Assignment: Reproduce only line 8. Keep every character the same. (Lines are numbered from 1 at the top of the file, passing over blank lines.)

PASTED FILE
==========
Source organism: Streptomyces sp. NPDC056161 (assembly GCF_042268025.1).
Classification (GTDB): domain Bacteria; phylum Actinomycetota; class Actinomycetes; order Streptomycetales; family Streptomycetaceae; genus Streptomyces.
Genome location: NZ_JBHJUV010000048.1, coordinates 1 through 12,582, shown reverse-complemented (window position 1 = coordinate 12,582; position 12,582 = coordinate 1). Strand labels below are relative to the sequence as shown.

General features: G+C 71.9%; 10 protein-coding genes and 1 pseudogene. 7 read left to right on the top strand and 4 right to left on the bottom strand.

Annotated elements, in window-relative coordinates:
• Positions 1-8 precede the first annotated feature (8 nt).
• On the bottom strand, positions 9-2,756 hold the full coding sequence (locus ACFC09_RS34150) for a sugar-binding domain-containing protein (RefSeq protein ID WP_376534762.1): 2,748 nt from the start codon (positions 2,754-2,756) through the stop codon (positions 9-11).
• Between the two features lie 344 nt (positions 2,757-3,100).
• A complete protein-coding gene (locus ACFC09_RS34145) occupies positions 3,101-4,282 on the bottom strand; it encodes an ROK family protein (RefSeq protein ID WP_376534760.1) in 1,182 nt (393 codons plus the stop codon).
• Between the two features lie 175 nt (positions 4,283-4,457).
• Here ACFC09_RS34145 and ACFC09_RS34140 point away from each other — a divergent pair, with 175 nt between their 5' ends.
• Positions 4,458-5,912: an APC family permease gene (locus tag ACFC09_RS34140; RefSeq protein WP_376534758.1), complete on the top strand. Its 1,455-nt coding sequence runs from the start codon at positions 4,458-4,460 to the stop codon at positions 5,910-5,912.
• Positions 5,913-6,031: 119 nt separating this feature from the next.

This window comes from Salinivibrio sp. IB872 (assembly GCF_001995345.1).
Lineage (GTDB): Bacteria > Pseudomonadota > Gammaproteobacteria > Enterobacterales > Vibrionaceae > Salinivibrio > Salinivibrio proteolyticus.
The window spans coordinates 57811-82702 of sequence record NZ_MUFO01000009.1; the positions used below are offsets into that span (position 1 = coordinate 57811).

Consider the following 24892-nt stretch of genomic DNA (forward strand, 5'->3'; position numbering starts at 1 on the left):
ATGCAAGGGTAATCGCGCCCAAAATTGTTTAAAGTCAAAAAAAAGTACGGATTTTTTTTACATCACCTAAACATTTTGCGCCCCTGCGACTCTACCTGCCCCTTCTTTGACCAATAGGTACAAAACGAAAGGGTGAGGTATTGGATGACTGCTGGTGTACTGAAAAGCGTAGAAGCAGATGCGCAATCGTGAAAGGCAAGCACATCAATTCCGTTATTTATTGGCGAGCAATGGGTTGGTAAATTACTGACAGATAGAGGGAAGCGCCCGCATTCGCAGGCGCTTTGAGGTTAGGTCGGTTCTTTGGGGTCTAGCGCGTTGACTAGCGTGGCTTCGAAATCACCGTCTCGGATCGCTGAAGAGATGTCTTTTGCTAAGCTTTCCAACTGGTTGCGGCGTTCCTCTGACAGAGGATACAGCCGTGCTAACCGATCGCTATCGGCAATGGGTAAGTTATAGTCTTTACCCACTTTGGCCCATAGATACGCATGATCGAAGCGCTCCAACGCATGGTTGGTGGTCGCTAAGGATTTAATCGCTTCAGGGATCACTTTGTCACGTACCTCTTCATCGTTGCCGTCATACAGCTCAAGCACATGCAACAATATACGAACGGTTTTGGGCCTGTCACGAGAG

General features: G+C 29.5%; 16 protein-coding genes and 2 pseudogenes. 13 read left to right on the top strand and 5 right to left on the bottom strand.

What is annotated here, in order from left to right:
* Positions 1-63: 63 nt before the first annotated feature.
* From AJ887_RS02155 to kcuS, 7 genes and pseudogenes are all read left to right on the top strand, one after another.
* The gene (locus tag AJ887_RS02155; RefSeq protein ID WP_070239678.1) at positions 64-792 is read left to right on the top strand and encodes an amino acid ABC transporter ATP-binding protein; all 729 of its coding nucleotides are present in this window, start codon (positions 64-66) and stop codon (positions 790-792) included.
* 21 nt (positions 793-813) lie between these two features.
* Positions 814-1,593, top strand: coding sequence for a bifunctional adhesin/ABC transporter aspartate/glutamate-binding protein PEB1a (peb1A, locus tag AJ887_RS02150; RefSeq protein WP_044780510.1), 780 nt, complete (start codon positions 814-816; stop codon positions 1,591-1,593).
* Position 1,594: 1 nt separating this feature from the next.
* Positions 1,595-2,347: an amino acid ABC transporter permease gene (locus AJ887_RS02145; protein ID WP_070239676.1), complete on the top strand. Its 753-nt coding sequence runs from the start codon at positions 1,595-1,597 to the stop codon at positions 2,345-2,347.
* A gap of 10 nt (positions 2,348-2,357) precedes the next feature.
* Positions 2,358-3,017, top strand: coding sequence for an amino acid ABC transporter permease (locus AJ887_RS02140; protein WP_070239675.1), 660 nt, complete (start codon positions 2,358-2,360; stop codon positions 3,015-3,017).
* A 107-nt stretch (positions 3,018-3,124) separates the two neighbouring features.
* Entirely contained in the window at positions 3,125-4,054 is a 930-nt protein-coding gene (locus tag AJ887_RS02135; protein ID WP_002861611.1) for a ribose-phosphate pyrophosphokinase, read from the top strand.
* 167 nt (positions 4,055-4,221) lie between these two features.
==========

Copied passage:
• Between the two features lie 344 nt (positions 2,757-3,100).